Re: Path To The Moon: Newsletter Challenge (04/06/10)

04/06/2010 12:07 AM

Well, that's not a problem really, if you want to travel to the moon in a straight line you can....provided that your speed of travel is pretty close to the speed of light.

The reason we travel in a weird (not really a figure 8) remember that the earth and the moon are not static, the moon rotates around the earth in 28 days and the earth rotates around the sun in 365 days.

Since we don't yet have the capability to travel at the speed of light nor even close to that, we need to use balistics to calculate the trajectory required to hit the target, that means that we have to know where the moon is going to be in the future so that we can reach it with the velocities that we can achieve today.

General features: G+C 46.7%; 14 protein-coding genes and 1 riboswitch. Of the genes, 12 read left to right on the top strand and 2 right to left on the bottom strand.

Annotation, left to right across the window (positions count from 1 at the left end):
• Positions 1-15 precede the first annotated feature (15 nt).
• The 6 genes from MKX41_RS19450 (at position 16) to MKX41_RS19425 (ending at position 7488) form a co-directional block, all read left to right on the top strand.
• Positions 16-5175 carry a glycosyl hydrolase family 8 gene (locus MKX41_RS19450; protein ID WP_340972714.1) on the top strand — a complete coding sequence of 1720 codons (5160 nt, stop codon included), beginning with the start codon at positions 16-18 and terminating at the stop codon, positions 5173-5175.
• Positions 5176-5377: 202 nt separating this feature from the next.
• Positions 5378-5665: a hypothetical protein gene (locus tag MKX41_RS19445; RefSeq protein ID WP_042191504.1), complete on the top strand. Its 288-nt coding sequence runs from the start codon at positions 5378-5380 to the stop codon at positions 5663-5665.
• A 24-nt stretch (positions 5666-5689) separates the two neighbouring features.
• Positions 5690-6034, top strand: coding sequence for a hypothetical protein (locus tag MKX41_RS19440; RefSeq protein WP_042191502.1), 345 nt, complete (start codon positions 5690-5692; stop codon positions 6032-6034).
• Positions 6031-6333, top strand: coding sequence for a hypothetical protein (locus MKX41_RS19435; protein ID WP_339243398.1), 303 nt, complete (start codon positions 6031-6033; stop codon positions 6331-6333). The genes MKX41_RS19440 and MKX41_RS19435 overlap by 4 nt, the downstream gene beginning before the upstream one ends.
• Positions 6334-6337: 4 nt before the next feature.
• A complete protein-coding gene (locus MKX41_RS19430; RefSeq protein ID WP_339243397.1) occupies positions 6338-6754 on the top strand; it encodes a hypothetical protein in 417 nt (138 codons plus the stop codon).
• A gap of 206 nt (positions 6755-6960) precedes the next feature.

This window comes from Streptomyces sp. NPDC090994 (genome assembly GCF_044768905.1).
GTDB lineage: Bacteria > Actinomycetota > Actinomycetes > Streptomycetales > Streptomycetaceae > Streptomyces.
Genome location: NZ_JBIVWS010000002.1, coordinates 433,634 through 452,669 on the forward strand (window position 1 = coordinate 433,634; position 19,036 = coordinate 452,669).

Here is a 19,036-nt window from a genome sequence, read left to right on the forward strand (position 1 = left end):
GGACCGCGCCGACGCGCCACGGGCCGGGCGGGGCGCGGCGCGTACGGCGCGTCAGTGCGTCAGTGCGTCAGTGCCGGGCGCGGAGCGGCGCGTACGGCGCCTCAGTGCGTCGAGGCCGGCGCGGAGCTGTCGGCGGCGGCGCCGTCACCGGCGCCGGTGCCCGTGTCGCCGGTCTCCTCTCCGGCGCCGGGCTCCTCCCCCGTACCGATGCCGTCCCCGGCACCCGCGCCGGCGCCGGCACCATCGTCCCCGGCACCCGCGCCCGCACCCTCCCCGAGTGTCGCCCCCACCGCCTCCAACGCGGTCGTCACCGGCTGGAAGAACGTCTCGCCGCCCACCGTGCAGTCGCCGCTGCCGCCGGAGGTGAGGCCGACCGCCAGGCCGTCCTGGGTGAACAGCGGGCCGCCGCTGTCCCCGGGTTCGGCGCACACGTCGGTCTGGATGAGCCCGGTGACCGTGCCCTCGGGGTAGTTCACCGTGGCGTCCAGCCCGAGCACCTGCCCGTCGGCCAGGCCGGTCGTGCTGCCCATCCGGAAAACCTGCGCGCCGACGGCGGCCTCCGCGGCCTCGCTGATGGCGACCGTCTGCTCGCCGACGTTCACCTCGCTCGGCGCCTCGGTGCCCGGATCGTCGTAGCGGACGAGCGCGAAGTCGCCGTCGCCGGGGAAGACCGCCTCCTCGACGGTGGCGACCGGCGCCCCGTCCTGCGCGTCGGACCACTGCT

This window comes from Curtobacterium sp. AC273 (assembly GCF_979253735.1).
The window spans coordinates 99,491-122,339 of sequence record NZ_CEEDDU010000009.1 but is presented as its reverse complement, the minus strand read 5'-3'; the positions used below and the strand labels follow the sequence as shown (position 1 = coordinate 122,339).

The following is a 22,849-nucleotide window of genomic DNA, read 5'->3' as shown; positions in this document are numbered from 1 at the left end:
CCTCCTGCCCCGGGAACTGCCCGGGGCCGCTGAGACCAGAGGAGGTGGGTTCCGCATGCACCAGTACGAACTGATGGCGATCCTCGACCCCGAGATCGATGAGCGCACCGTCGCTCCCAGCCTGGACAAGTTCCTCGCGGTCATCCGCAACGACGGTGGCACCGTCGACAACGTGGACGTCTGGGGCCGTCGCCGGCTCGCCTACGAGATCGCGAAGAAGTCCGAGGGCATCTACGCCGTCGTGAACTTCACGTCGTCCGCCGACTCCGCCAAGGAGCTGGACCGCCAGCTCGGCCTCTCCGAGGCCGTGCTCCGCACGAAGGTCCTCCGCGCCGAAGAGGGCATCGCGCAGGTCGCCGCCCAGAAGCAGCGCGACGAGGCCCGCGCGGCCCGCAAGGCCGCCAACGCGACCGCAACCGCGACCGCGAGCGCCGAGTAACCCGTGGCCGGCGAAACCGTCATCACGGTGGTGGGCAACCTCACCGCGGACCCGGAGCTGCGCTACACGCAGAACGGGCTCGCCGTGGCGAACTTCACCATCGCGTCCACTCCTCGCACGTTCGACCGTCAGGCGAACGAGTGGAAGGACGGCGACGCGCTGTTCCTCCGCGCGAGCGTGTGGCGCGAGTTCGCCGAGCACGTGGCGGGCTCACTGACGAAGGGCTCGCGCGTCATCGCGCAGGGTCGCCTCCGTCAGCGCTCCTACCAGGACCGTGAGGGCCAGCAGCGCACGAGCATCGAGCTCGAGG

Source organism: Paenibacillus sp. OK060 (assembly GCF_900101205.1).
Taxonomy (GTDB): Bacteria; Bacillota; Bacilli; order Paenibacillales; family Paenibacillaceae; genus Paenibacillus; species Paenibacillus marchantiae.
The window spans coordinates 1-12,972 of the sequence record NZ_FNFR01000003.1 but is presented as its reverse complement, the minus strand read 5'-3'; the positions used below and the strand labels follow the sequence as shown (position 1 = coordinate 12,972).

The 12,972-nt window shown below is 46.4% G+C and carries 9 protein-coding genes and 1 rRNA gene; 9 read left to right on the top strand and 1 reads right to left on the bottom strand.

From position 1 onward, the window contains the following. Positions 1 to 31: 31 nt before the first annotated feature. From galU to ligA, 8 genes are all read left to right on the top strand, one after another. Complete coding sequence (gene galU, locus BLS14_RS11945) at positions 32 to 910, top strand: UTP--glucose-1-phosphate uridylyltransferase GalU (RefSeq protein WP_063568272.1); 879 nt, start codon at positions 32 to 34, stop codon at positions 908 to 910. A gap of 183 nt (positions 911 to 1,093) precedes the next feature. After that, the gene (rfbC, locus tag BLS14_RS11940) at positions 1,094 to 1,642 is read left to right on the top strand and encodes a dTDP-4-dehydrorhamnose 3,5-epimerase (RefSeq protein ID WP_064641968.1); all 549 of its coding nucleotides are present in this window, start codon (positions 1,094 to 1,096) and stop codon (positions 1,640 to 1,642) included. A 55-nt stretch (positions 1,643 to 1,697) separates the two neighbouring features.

The actual figure is closer to a spiral than a elipse again due to the maximum velocity we can achieve today.

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#12
In reply to #10

Re: Path To The Moon: Newsletter Challenge (04/06/10)

04/06/2010 6:44 AM

You are correct about the movement of the Moon. However, the inertial frame of reference in this instance is the Earth, so the Earth's movement is not a factor in the calculations. All lunar trajectories are relative to the Earth rather than the Sun or Milky Way, etc..

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#13
In reply to #12

Re: Path To The Moon: Newsletter Challenge (04/06/10)

04/06/2010 8:01 AM

You made me check up on my expectations.
The orbital height above the moon would need to be less than about 60-miles for the direction of travel to reverse in an Earth-centred (pseudo-) inertial frame, and this would only happen when the mission is between the Earth and the moon - so we have no resemblance to a figure of eight. You really need to be using coordinates that rotate synchronously with the moon to see this.